Mental health discrimination is limiting the opportunities in the workplace for those who have served in the armed forces

Thrive Thoughts

In preparation of this years’ Remembrance Sunday, here at Thrive we’ve been thinking about how best to support employees who are linked with the armed forces.

Generally, we agreed that the best way to support them at this time is simple: check in, and make sure that they are adequately supported this week and next, as they may struggle more as Remembrance Sunday looms.

As part of our research, though, we came across a study from SSAFA, the Armed Forces Charity, which revealed some shocking statistics.

  • 46% of recruiters would worry about hiring someone who had previously served in the armed forces, in case they had mental health issues
  • 48% of UK workers said they would feel comfortable working with a service leaver
  • 1 in 12 (8%) UK workers associate service leavers as being aggressive while 1 in 16 (6%) said short-tempered

All of these misconceptions seem to continue, despite the fact that former military experience could present numerous helpful skills for a prospective employer.

From our perspective, we were shocked to see that there is a clear link between a perception that veterans might have mental health issues, and therefore a recruiter would worry about hiring them, and potentially avoid hiring them, over a non-veteran.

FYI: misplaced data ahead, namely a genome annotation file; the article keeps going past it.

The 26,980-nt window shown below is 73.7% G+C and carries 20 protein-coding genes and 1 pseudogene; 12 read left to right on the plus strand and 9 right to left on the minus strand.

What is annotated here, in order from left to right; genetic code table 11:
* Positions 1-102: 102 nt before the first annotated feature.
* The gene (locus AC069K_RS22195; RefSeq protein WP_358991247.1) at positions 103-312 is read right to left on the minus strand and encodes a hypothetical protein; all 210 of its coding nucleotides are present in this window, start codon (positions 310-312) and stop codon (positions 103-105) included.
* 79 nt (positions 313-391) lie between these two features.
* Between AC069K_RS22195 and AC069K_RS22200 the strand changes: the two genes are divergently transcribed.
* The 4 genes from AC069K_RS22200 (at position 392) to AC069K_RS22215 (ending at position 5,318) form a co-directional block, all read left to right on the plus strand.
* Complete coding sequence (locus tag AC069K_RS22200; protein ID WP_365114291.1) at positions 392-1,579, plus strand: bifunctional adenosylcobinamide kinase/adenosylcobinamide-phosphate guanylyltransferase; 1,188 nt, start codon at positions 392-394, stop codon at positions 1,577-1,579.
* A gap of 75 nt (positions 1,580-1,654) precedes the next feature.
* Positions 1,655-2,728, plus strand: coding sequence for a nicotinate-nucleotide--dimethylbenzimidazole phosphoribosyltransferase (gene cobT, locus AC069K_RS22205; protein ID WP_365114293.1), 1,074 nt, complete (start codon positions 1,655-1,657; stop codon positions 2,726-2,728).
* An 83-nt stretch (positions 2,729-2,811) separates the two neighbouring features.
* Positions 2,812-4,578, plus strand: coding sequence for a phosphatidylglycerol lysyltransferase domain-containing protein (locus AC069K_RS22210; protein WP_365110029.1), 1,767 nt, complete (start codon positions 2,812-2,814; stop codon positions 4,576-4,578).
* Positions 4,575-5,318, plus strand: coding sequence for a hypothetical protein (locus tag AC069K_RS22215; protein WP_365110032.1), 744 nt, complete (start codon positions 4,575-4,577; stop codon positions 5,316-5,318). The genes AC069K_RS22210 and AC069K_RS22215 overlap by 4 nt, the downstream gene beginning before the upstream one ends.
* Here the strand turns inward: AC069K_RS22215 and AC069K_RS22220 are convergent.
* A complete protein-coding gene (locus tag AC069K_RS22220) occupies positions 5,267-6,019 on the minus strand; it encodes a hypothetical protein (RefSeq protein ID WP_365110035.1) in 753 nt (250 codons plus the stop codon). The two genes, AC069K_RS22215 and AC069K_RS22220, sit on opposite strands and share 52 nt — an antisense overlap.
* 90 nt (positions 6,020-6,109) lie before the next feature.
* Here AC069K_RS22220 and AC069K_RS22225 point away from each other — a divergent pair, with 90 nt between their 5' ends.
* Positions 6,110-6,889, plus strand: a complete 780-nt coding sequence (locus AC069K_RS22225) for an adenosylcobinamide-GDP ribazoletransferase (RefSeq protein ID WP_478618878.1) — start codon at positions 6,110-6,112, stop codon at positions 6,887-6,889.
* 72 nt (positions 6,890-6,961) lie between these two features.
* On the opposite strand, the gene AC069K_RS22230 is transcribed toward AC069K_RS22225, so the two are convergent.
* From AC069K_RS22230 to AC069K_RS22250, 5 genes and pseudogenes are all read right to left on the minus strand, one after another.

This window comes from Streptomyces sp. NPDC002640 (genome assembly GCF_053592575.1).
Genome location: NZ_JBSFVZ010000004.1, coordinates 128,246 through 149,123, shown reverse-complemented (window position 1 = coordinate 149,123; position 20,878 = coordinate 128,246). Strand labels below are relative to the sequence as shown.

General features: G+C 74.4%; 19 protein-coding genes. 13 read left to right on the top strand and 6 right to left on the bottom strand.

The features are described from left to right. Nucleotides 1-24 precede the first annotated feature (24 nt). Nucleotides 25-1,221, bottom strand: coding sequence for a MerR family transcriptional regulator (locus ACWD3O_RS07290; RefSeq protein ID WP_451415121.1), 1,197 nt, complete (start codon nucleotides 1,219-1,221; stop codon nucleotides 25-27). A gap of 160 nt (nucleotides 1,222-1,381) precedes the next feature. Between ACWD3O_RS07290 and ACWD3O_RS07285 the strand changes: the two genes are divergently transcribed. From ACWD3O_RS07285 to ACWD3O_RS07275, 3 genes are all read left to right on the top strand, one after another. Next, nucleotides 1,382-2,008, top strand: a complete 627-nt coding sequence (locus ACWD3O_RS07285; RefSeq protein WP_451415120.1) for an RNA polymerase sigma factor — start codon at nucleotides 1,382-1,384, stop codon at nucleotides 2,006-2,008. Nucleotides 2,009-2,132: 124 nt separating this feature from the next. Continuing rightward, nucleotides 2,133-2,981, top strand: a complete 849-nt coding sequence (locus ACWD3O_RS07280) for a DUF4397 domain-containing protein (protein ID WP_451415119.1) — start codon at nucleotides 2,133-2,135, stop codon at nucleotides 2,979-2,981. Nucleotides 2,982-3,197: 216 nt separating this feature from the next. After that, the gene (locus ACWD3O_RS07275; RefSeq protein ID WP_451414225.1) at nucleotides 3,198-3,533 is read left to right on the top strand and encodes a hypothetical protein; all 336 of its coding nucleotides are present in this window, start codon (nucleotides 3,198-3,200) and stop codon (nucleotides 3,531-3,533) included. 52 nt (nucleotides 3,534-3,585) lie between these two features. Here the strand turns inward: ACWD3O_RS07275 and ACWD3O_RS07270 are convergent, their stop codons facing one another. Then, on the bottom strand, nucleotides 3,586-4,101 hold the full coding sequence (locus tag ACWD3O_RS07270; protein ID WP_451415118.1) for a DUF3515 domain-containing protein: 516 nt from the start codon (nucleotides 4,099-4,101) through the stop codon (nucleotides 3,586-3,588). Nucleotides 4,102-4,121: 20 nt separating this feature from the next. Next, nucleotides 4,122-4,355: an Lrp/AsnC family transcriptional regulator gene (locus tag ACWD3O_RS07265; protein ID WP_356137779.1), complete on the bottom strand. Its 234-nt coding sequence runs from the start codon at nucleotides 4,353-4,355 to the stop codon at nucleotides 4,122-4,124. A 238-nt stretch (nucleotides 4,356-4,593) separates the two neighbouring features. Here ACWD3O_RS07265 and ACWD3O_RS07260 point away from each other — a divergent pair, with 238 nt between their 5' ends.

For one thing, this would be discrimination by perception; a prospective candidate would be perceived as having a disability (a mental health condition would potentially amount to a disability), and therefore be treated unfavourably because of this perception. If a former armed forces member could clearly prove that this perception was the reason that they weren’t offered an interview or a role, they would be able to take that employer to Tribunal for discriminatory recruitment.

This is why it is always so important to have an equal opportunities policy, and to ensure that those recruiting or making decisions do not have any inappropriate misconceptions or presumptions about someone’s ability based off (for example) their appearance, gender, or previous experience.   Sometimes this may be unconscious, but with clear guidance and training you can educate your team to ensure this does not occur.

Thrive HR Tips:

  • Make sure any interviewers don’t make any assumptions on interviewees based on previous military experience;
  • Make sure your equal opportunities policy clearly outlines that equal opportunities also extends to prospective employees;
  • Educate your team to ensure that they follow your equal opportunities policy.


SSAFA is asking that employers sign up to support equal recruitment opportunities for UK service leavers. We are proud to have signed up today.

If you have any concerns about any discrimination in recruitment, or mental health discrimination, please contact us. For employers, we can draft or review equal opportunities’ policies and provide training to staff where necessary.

Written by Alicia Collinson.

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